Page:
Cheasty Greenspace is a forest of about 50 acres in urban South Seattle.   Although many parts of this forest are covered in invasive species (and these sections need urgent restoration work to be done – see below!), there are thriving sections with substantial native understory and native deciduous canopy as well.

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When you go, you will see different kinds of plants and animals.  The following is a list of some of the plants and animals you might see while exploring Cheasty Greenspace.  There are probably more.  Contribute to this ongoing study by sending us your observations of plant and animal life from this forest.  Provide as much detail as you can to Forest@Cheasty.org.

You might see shrubs and other understory plants like:

Bracken Fern

Deer Fern

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Evergreen Huckleberry

False-Lily-of-the-Valley  

Goat’s Beard

Indian Plum

Maidenfern

Oceanspray

Oregon Grape, or Mahonia

Pacific Rhododendron

Red Elderberry

Rose

Salal

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Salmonberry

Snowberry

Stinging Nettle

Sword Fern

Trailing Blackberry

Thimbleberry

Trillium

Vanilla Leaf  

 

Look for trees like:

Big Leaf Maple

Cascara

Douglas Fir

Grand Fir

Red Alder 

Pacific Yew

Vine Maple

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Western Hemlock

Western Red Cedar

 

Birds you might see in or near Cheasty include:

American Crow

American Robin

Anna’s Hummingbird

Bewick’s Wren

Black-capped Chickadee

Brown Creeper

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Bushtit  

Cedar Waxwing

Chestnut-backed Chickadee

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Coopers Hawk

Dark-eyed Junco

Downy Woodpecker

European Starling

Fox Sparrow

Glaucous-winged Gull

Golden-crowned Kinglet

House Finch

House Sparrow

Merlin

Northern Flicker

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Olive-sided Flycatcher

Osprey 

Pacific-slope Flycatcher

Pileated Woodpecker

Pine Siskin  

Red-breasted Nuthatch

Rufous Hummingbird

Ruby-crowned Kinglet

Red Tailed Hawk

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Song Sparrow

Spotted Towhee

Steller’s Jay

Townsend’s Warbler

Vaux’s Swift

Western Tanager

Wilson’s Warbler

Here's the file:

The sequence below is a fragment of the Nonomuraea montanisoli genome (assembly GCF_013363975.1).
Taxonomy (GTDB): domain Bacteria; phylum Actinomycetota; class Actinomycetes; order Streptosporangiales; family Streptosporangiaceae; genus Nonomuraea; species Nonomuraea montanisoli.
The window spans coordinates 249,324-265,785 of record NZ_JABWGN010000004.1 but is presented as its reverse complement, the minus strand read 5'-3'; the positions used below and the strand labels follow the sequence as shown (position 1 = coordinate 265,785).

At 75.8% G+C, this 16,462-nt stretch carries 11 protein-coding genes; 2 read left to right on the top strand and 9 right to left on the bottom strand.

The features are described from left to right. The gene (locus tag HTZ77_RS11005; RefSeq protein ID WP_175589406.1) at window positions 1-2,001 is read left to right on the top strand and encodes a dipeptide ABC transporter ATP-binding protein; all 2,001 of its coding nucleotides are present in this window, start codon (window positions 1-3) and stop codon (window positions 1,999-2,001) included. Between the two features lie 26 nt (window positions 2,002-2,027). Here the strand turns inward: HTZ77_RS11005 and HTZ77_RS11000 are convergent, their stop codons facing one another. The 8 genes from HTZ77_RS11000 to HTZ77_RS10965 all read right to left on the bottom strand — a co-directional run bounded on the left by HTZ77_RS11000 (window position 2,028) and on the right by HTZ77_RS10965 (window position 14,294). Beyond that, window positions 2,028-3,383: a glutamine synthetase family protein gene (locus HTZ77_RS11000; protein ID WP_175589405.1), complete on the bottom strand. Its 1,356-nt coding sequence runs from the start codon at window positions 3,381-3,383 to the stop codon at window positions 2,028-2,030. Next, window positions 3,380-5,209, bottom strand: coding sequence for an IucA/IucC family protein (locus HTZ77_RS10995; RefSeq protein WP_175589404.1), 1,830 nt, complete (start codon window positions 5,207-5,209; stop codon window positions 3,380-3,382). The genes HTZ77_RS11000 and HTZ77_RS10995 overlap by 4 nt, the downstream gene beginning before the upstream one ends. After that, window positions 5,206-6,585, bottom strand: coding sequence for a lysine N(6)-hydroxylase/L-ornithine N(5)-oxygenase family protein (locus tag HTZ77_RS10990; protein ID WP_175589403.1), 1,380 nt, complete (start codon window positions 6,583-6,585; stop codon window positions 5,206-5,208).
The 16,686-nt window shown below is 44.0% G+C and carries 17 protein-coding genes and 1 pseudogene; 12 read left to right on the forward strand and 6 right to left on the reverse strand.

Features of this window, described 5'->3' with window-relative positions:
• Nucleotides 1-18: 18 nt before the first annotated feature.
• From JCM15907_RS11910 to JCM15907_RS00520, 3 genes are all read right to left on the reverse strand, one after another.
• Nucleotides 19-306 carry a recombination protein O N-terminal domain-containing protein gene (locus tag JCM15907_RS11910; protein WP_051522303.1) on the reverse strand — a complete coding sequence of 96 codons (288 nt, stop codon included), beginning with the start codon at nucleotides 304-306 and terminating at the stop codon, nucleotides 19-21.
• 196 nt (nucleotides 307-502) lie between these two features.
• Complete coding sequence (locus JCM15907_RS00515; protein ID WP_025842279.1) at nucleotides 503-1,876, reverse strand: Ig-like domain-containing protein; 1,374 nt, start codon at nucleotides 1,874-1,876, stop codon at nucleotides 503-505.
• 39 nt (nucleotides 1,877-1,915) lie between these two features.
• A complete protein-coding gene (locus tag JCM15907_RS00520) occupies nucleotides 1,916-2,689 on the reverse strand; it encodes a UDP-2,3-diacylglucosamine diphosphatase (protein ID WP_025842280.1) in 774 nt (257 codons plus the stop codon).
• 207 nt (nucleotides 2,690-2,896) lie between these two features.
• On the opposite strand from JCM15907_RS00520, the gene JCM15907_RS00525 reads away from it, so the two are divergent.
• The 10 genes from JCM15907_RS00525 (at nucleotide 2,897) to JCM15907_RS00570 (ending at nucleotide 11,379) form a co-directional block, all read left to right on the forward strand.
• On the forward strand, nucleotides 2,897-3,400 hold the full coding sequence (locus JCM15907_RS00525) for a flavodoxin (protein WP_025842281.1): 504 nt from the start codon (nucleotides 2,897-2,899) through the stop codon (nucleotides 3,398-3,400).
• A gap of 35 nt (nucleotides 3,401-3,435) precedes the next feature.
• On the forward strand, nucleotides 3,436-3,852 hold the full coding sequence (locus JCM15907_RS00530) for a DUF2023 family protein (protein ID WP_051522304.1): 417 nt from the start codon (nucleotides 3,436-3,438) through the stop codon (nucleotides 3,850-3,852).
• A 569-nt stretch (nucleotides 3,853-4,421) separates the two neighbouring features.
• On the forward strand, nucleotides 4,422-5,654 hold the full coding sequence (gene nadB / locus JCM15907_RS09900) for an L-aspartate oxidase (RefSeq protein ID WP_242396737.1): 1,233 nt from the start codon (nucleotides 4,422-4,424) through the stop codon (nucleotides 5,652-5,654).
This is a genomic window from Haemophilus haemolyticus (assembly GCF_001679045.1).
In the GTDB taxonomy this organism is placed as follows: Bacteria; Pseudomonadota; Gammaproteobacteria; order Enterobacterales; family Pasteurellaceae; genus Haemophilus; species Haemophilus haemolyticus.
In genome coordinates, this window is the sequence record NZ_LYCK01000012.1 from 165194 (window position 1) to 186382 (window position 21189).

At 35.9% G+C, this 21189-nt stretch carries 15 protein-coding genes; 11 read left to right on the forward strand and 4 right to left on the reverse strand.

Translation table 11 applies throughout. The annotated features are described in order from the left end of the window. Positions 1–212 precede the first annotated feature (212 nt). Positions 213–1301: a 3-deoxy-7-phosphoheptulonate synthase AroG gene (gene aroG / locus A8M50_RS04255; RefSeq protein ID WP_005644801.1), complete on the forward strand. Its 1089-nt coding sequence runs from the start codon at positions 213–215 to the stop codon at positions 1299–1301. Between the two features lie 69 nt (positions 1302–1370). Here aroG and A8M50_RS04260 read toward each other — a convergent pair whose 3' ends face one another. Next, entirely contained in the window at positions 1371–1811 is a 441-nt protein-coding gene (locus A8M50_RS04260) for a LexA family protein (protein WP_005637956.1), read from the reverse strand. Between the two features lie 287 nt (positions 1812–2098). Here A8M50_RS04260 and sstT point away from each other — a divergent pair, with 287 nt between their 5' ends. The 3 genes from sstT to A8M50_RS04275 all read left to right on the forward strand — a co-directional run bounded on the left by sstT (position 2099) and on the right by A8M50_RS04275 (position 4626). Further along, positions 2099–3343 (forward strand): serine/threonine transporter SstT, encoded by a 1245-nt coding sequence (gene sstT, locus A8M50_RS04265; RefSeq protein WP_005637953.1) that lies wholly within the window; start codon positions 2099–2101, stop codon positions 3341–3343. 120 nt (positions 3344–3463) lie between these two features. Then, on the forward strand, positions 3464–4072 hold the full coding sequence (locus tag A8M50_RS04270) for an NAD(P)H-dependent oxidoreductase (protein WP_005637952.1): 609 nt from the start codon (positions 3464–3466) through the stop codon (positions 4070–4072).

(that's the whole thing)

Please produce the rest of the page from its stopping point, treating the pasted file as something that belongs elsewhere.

Yellow Warbler

 

Wild animals at Cheasty are difficult to spot, but may include:

Bat 

Coyote 

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Deer 

Opossum 

Rabbit 

Raccoon 

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Tree Squirrel 

For more information about our native Pacific Northwest forests and the species that thrive in them, explore the following websites:

King County- Native Forest

Unfortunately, many parts of the forest are currently infested with invasive species of plants that effectively out-compete and inhibit the growth of our native plants.  These invasive plants arrived in our forests through various routes, difficult to trace now.  Many were deliberately planted in gardens throughout the region because of their ability to grow well under our local conditions.  Unfortunately, many have grown too well, have escaped their original garden confines, and now infest our local forests, inhibiting the growth of our native plants.  Other invasive plants arrived surreptitiously, as seeds hidden in the soil of nursery plants or stuck in the treads of our shoes when we travel across ecosystems. A significant part of our restoration work is pulling out these invasive bullies so that our native treasures can flourish. 

Invasive weeds targeted for removal include:

 Cherry Laurel

English Holly

English Ivy

Herb Robert

Himalayan Blackberry

To learn more about noxious weeds in the Seattle area and what you can do to help protect our native ecosystem, explore the following websites:

 King County- Noxious Weeds

To learn more about our practices for restoring this native ecosystem, see Green Seattle Partnership and Seattle reLeaf.

 

*  While almost all photographs at Cheasty.org are taken by volunteers in Cheasty Greenspace, most close-ups on this page were borrowed from sources in the public domain.  Please help us build an all-Cheasty resource, by sending your photos of flora and fauna at Cheasty to forest@cheasty.org.